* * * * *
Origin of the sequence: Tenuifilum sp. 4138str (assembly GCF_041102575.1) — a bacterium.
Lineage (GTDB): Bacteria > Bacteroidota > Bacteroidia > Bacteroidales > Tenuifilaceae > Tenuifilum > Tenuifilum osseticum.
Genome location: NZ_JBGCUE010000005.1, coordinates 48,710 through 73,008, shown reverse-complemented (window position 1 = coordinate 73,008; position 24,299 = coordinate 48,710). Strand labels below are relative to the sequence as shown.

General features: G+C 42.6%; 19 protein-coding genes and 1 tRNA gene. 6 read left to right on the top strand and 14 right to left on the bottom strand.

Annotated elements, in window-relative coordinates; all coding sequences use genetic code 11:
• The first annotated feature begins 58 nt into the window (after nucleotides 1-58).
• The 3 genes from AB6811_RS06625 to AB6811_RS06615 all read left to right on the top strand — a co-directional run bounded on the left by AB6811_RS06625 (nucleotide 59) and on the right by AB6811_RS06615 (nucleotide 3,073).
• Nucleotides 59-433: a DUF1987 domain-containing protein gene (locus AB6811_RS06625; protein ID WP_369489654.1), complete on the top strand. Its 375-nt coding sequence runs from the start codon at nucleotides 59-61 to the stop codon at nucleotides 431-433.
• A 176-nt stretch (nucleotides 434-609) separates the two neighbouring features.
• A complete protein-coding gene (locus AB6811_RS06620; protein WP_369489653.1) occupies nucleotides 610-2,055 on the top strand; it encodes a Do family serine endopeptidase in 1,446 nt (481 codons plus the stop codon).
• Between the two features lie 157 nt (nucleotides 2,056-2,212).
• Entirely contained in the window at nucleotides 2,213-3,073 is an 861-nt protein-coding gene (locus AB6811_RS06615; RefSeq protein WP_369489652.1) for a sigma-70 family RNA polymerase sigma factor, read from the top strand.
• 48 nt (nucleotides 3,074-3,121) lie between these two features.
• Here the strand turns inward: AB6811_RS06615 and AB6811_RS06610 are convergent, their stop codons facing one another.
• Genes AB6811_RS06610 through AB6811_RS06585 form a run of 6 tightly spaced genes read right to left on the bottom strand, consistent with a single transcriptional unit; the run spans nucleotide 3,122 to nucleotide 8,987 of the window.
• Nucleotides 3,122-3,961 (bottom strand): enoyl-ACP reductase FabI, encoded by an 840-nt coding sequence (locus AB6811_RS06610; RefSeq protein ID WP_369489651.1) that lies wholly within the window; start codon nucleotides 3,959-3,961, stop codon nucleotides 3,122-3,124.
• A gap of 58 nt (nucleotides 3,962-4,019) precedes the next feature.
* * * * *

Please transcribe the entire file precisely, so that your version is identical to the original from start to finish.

Origin of the sequence: Tenuifilum sp. 4138str (assembly GCF_041102575.1) — a bacterium.
Lineage (GTDB): Bacteria > Bacteroidota > Bacteroidia > Bacteroidales > Tenuifilaceae > Tenuifilum > Tenuifilum osseticum.
Genome location: NZ_JBGCUE010000005.1, coordinates 48,710 through 73,008, shown reverse-complemented (window position 1 = coordinate 73,008; position 24,299 = coordinate 48,710). Strand labels below are relative to the sequence as shown.

General features: G+C 42.6%; 19 protein-coding genes and 1 tRNA gene. 6 read left to right on the top strand and 14 right to left on the bottom strand.

Annotated elements, in window-relative coordinates; all coding sequences use genetic code 11:
• The first annotated feature begins 58 nt into the window (after nucleotides 1-58).
• The 3 genes from AB6811_RS06625 to AB6811_RS06615 all read left to right on the top strand — a co-directional run bounded on the left by AB6811_RS06625 (nucleotide 59) and on the right by AB6811_RS06615 (nucleotide 3,073).
• Nucleotides 59-433: a DUF1987 domain-containing protein gene (locus AB6811_RS06625; protein ID WP_369489654.1), complete on the top strand. Its 375-nt coding sequence runs from the start codon at nucleotides 59-61 to the stop codon at nucleotides 431-433.
• A 176-nt stretch (nucleotides 434-609) separates the two neighbouring features.
• A complete protein-coding gene (locus AB6811_RS06620; protein WP_369489653.1) occupies nucleotides 610-2,055 on the top strand; it encodes a Do family serine endopeptidase in 1,446 nt (481 codons plus the stop codon).
• Between the two features lie 157 nt (nucleotides 2,056-2,212).
• Entirely contained in the window at nucleotides 2,213-3,073 is an 861-nt protein-coding gene (locus AB6811_RS06615; RefSeq protein WP_369489652.1) for a sigma-70 family RNA polymerase sigma factor, read from the top strand.
• 48 nt (nucleotides 3,074-3,121) lie between these two features.
• Here the strand turns inward: AB6811_RS06615 and AB6811_RS06610 are convergent, their stop codons facing one another.
• Genes AB6811_RS06610 through AB6811_RS06585 form a run of 6 tightly spaced genes read right to left on the bottom strand, consistent with a single transcriptional unit; the run spans nucleotide 3,122 to nucleotide 8,987 of the window.
• Nucleotides 3,122-3,961 (bottom strand): enoyl-ACP reductase FabI, encoded by an 840-nt coding sequence (locus AB6811_RS06610; RefSeq protein ID WP_369489651.1) that lies wholly within the window; start codon nucleotides 3,959-3,961, stop codon nucleotides 3,122-3,124.
• A gap of 58 nt (nucleotides 3,962-4,019) precedes the next feature.